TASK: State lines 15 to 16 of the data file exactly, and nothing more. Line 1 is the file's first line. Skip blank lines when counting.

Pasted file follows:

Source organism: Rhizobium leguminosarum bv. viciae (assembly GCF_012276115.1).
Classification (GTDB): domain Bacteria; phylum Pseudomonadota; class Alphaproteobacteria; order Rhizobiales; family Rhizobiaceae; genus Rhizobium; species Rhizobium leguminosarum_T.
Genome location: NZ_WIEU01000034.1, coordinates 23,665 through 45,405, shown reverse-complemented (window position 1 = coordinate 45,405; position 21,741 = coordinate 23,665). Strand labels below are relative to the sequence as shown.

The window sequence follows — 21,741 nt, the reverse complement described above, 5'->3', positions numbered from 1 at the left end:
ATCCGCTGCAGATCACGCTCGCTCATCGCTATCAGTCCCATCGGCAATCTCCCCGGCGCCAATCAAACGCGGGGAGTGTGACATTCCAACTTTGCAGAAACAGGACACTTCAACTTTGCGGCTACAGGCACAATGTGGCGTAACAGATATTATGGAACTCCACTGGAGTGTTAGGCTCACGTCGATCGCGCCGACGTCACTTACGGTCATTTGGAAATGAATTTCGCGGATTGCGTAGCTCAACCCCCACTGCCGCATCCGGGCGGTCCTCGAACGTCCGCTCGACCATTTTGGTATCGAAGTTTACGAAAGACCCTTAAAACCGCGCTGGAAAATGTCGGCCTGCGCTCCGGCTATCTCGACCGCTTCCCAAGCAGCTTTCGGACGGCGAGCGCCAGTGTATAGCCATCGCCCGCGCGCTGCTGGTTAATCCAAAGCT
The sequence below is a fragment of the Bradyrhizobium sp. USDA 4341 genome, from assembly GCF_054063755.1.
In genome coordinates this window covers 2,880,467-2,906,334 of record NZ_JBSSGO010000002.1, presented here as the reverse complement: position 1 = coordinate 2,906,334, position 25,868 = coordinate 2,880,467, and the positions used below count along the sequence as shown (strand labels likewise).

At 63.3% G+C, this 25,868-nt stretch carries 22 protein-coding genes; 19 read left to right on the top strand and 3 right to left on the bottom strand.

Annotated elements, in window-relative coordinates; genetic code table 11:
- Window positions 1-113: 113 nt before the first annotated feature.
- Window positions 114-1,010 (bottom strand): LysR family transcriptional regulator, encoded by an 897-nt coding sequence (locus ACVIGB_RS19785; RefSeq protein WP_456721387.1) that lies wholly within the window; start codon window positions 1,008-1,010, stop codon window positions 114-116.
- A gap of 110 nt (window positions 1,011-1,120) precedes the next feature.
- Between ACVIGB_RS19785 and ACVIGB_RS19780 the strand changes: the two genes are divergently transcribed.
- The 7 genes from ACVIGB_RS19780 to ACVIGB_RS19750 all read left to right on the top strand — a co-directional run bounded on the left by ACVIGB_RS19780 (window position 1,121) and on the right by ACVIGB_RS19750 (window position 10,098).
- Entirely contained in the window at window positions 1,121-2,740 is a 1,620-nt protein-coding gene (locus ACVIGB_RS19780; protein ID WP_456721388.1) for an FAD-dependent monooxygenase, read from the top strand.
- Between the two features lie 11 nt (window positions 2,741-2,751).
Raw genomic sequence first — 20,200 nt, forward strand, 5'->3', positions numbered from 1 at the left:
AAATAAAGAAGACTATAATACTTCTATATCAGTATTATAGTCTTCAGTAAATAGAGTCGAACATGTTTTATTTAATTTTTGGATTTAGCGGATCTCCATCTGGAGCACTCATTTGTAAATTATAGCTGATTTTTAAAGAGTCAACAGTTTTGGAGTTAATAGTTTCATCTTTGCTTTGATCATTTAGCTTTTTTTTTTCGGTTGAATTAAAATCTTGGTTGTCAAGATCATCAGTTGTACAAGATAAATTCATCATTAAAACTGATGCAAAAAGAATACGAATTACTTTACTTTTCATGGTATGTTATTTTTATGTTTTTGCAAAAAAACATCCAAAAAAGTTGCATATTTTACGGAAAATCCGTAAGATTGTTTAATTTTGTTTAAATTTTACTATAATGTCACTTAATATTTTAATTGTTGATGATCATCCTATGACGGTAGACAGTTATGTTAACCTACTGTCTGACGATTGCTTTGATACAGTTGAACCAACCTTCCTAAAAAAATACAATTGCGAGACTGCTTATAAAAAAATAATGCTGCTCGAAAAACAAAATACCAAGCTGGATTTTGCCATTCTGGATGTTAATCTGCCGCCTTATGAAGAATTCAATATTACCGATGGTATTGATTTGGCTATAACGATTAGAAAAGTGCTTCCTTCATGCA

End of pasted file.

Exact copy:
- Entirely contained in the window at window positions 1,121-2,740 is a 1,620-nt protein-coding gene (locus ACVIGB_RS19780; protein ID WP_456721388.1) for an FAD-dependent monooxygenase, read from the top strand.
- Between the two features lie 11 nt (window positions 2,741-2,751).